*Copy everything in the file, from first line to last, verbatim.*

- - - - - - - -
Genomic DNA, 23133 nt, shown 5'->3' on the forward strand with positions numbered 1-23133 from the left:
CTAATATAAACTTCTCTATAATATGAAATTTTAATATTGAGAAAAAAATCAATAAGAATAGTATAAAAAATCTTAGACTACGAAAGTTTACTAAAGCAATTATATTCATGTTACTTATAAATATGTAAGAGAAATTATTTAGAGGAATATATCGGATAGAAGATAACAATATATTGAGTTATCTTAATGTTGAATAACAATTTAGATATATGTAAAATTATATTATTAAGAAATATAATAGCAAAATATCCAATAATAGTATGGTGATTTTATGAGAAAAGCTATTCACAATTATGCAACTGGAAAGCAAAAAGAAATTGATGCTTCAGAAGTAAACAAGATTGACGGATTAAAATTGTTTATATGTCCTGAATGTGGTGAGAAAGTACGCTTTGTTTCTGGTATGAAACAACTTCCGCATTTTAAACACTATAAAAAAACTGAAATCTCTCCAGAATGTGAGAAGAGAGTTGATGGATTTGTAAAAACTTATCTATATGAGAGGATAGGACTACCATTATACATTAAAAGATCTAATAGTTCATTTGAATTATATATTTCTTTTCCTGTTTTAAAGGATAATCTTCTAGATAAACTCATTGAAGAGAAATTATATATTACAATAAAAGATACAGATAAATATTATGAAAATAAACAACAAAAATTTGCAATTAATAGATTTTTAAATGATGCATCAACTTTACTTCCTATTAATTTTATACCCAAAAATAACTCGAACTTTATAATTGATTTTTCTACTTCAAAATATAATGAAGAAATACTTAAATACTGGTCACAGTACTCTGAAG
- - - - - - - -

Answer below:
Genomic DNA, 23133 nt, shown 5'->3' on the forward strand with positions numbered 1-23133 from the left:
CTAATATAAACTTCTCTATAATATGAAATTTTAATATTGAGAAAAAAATCAATAAGAATAGTATAAAAAATCTTAGACTACGAAAGTTTACTAAAGCAATTATATTCATGTTACTTATAAATATGTAAGAGAAATTATTTAGAGGAATATATCGGATAGAAGATAACAATATATTGAGTTATCTTAATGTTGAATAACAATTTAGATATATGTAAAATTATATTATTAAGAAATATAATAGCAAAATATCCAATAATAGTATGGTGATTTTATGAGAAAAGCTATTCACAATTATGCAACTGGAAAGCAAAAAGAAATTGATGCTTCAGAAGTAAACAAGATTGACGGATTAAAATTGTTTATATGTCCTGAATGTGGTGAGAAAGTACGCTTTGTTTCTGGTATGAAACAACTTCCGCATTTTAAACACTATAAAAAAACTGAAATCTCTCCAGAATGTGAGAAGAGAGTTGATGGATTTGTAAAAACTTATCTATATGAGAGGATAGGACTACCATTATACATTAAAAGATCTAATAGTTCATTTGAATTATATATTTCTTTTCCTGTTTTAAAGGATAATCTTCTAGATAAACTCATTGAAGAGAAATTATATATTACAATAAAAGATACAGATAAATATTATGAAAATAAACAACAAAAATTTGCAATTAATAGATTTTTAAATGATGCATCAACTTTACTTCCTATTAATTTTATACCCAAAAATAACTCGAACTTTATAATTGATTTTTCTACTTCAAAATATAATGAAGAAATACTTAAATACTGGTCACAGTACTCTGAAG